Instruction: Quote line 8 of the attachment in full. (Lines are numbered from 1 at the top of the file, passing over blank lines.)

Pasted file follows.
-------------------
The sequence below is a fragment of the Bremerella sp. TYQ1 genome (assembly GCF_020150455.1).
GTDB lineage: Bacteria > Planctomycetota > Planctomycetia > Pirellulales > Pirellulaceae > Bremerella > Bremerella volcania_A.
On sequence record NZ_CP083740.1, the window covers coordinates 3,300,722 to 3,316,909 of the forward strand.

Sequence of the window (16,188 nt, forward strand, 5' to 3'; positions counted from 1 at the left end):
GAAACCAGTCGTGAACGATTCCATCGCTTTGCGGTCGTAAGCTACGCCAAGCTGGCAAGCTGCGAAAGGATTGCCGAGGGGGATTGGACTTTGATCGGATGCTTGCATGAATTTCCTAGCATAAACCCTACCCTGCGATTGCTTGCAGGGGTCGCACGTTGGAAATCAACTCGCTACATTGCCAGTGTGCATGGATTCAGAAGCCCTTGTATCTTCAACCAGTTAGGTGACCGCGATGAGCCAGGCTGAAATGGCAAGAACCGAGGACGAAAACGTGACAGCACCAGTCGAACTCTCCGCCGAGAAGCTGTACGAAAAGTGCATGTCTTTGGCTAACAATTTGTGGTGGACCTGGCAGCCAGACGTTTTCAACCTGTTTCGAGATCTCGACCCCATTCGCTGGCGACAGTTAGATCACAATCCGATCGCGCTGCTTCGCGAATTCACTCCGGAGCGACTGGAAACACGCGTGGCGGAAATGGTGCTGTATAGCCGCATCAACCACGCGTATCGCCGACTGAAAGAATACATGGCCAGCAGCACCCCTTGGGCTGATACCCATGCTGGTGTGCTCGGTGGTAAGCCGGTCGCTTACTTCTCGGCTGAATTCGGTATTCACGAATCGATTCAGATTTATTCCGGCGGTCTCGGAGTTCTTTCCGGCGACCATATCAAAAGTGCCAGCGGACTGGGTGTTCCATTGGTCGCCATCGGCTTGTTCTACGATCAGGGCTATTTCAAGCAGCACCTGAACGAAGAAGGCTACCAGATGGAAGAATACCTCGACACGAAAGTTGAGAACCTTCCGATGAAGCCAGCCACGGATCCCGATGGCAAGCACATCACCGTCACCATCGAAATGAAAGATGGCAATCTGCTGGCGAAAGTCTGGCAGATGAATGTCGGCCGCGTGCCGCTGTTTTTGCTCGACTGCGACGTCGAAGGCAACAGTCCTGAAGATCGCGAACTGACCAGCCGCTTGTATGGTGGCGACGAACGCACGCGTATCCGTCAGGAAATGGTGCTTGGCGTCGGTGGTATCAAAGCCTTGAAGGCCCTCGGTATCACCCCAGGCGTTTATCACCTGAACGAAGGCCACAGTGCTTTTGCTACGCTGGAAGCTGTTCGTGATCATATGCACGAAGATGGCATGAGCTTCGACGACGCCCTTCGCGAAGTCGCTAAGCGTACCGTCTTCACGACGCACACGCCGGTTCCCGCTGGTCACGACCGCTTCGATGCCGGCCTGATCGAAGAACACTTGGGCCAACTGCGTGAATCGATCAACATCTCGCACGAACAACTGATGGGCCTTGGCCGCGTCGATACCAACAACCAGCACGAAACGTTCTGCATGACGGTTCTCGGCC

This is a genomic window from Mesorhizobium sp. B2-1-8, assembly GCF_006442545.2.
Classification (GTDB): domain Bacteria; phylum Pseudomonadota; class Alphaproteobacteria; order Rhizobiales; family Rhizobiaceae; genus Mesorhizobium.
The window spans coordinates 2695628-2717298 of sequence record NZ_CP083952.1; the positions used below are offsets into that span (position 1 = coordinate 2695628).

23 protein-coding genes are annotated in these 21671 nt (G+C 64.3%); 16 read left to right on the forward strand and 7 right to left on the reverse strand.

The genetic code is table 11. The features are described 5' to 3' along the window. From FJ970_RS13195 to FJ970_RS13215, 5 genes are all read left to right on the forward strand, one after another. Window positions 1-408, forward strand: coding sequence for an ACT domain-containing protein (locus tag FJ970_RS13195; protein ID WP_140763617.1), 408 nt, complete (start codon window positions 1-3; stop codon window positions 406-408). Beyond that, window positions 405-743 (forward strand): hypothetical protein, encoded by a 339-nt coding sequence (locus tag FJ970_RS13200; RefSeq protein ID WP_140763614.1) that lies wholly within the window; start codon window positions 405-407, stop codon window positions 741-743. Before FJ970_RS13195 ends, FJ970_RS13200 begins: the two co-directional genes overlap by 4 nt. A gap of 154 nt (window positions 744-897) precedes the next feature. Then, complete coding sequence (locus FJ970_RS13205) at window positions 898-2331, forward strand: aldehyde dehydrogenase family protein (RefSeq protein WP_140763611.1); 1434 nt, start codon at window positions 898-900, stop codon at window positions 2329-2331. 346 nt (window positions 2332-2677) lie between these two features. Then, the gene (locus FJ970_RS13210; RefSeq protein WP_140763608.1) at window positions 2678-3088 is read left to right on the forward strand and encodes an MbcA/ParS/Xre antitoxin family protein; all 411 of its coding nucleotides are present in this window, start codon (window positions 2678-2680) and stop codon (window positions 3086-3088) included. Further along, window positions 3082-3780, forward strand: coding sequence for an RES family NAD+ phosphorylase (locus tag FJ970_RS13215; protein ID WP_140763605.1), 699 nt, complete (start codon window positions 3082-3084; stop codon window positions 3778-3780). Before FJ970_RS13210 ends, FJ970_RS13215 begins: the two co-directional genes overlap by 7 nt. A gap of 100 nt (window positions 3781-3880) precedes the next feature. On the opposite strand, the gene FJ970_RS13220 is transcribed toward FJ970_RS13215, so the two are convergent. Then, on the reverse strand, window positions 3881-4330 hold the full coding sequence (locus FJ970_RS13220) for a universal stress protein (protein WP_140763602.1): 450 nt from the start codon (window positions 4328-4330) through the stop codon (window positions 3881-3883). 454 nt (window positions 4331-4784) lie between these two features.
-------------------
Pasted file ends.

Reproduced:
The window spans coordinates 2695628-2717298 of sequence record NZ_CP083952.1; the positions used below are offsets into that span (position 1 = coordinate 2695628).